Neanderthals changed hunting strategy with climate change

Researchers report paleoenvironmental influence on Neanderthal hunting from Amud Cave, Israel

Neanderthals occupying the Amud Cave in what is today northern Israel showed exploitation of different hunting territories depending upon the climate in which they lived, suggests researchers in a recent study.

Gideon Hartman of the University of Connecticut and colleagues from an international group of universities and research institutions came to this conclusion by reconstructing the hunting ranges of Neanderthals who occupied the cave at two distinct Ice Age occupational phases separated by about 10,000 years. The first phase occurred during Marine Isotope Stage (MIS) 4 (71,000 – 129,000 years ago), and the second occurred during Marine Isotope Stage 3 (57,000 – 70,000 years ago). They analyzed the comparison of oxygen, carbon, and strontium isotope samples from the tooth enamel of excavated gazelle remains with modern isotope data from the Amud Cave region.


amudcaveA view of Amud Cave from below. Wikimedia Commons


What they found was that the Neanderthals had restricted their gazelle hunting to the higher elevations west of the cave during the earlier occupation phase, but became more diverse in their hunting ranges during the later occupation phase, with an emphasis on the lower elevations closer to the cave site. The researchers suggest the possibility that drier conditions during the earlier phase (MIS 4) may have forced the gazelle populations to forage in the higher elevations where food sources were more plentiful.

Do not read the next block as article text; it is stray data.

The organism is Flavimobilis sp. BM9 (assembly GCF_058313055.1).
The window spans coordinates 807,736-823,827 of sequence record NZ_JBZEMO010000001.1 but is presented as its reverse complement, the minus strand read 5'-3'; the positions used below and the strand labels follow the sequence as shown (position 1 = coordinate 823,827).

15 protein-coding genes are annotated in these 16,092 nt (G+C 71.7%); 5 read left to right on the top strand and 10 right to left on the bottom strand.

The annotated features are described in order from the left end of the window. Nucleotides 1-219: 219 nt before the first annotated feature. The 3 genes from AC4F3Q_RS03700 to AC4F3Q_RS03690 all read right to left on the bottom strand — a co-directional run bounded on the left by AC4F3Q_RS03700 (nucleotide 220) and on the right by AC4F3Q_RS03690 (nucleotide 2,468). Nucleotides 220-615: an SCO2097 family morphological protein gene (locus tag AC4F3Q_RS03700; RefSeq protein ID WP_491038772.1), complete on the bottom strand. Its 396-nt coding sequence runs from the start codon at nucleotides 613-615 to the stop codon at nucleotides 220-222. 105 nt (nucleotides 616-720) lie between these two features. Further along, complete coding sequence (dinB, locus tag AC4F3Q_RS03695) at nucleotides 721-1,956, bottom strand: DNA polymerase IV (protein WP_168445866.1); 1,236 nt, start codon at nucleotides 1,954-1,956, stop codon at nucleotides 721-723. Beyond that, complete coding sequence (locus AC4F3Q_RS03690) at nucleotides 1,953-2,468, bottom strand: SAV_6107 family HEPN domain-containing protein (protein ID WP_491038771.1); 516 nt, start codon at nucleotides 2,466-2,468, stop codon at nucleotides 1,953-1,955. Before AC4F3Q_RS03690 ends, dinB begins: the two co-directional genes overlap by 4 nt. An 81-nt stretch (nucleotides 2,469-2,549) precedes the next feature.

“This study showed that Neanderthals adjusted their hunting territories considerably in relation to varying environmental conditions over the course of occupation in Amud Cave,” stated Hartman, et al., in the study abstract.*

Amud Cave overlooks the Wadi el ‘Amud (a dry river gorge) northwest of the Sea of Galilee in present-day Israel. It is best known for its Neanderthal remains, including the ‘Amud 1’ adult male skeleton, which features a large cranial capacity and other characteristics similar to that of the famous Neanderthal remains discovered in Shanidar Cave in Iraqi Kurdistan. Also found within the cave was the partial skeleton of an 8-to-10-month-old Neanderthal baby with a maxilla bone of a red deer situated above the baby’s pelvis. Archaeologists suggest the possibility that the maxilla had been purposely placed over the baby’s remains as a burial rite.      

This study has been published online ‘in press’ in the Journal of Human Evolution


*Gideon Hartman, et al., Isotopic evidence for Last Glacial climatic impacts on Neanderthal gazelle hunting territories at Amud Cave, Israel, Journal of Human Evolution, 7 May 2015 doi:10.1016/j.jhevol.2015.03.008


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